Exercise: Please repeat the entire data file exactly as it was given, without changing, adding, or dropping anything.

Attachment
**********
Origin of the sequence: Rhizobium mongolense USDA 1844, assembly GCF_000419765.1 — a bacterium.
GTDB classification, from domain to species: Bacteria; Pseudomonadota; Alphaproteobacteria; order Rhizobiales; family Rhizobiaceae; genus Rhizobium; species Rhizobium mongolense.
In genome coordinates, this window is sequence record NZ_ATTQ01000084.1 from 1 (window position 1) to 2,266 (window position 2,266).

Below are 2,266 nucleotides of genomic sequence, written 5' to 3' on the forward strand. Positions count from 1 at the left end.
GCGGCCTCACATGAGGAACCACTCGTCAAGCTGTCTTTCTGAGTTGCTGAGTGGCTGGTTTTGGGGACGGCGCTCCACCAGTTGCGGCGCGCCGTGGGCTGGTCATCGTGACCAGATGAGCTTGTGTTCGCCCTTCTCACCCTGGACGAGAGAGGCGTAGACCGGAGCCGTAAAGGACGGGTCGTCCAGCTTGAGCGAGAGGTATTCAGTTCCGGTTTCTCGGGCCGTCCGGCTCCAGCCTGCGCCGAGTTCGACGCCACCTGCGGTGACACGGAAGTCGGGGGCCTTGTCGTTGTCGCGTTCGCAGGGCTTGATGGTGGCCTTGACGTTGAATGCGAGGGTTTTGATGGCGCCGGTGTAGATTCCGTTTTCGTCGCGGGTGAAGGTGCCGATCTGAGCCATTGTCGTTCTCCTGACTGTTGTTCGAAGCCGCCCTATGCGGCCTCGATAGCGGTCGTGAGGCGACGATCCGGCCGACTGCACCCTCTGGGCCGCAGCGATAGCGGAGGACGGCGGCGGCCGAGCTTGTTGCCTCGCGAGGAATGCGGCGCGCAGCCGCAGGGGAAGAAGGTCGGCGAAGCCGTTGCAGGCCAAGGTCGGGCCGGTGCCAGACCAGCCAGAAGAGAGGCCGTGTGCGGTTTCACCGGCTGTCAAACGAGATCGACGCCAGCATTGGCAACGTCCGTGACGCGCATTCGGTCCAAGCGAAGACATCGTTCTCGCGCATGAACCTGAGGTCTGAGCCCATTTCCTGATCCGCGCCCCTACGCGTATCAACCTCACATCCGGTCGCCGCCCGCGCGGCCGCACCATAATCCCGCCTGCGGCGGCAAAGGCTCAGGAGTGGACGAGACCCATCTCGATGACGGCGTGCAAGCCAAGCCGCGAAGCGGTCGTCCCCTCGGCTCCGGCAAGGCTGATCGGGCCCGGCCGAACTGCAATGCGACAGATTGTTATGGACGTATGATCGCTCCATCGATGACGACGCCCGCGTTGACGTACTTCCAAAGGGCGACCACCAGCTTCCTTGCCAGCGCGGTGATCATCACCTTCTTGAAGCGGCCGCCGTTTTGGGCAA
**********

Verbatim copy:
Origin of the sequence: Rhizobium mongolense USDA 1844, assembly GCF_000419765.1 — a bacterium.
GTDB classification, from domain to species: Bacteria; Pseudomonadota; Alphaproteobacteria; order Rhizobiales; family Rhizobiaceae; genus Rhizobium; species Rhizobium mongolense.
In genome coordinates, this window is sequence record NZ_ATTQ01000084.1 from 1 (window position 1) to 2,266 (window position 2,266).

Below are 2,266 nucleotides of genomic sequence, written 5' to 3' on the forward strand. Positions count from 1 at the left end.
GCGGCCTCACATGAGGAACCACTCGTCAAGCTGTCTTTCTGAGTTGCTGAGTGGCTGGTTTTGGGGACGGCGCTCCACCAGTTGCGGCGCGCCGTGGGCTGGTCATCGTGACCAGATGAGCTTGTGTTCGCCCTTCTCACCCTGGACGAGAGAGGCGTAGACCGGAGCCGTAAAGGACGGGTCGTCCAGCTTGAGCGAGAGGTATTCAGTTCCGGTTTCTCGGGCCGTCCGGCTCCAGCCTGCGCCGAGTTCGACGCCACCTGCGGTGACACGGAAGTCGGGGGCCTTGTCGTTGTCGCGTTCGCAGGGCTTGATGGTGGCCTTGACGTTGAATGCGAGGGTTTTGATGGCGCCGGTGTAGATTCCGTTTTCGTCGCGGGTGAAGGTGCCGATCTGAGCCATTGTCGTTCTCCTGACTGTTGTTCGAAGCCGCCCTATGCGGCCTCGATAGCGGTCGTGAGGCGACGATCCGGCCGACTGCACCCTCTGGGCCGCAGCGATAGCGGAGGACGGCGGCGGCCGAGCTTGTTGCCTCGCGAGGAATGCGGCGCGCAGCCGCAGGGGAAGAAGGTCGGCGAAGCCGTTGCAGGCCAAGGTCGGGCCGGTGCCAGACCAGCCAGAAGAGAGGCCGTGTGCGGTTTCACCGGCTGTCAAACGAGATCGACGCCAGCATTGGCAACGTCCGTGACGCGCATTCGGTCCAAGCGAAGACATCGTTCTCGCGCATGAACCTGAGGTCTGAGCCCATTTCCTGATCCGCGCCCCTACGCGTATCAACCTCACATCCGGTCGCCGCCCGCGCGGCCGCACCATAATCCCGCCTGCGGCGGCAAAGGCTCAGGAGTGGACGAGACCCATCTCGATGACGGCGTGCAAGCCAAGCCGCGAAGCGGTCGTCCCCTCGGCTCCGGCAAGGCTGATCGGGCCCGGCCGAACTGCAATGCGACAGATTGTTATGGACGTATGATCGCTCCATCGATGACGACGCCCGCGTTGACGTACTTCCAAAGGGCGACCACCAGCTTCCTTGCCAGCGCGGTGATCATCACCTTCTTGAAGCGGCCGCCGTTTTGGGCAA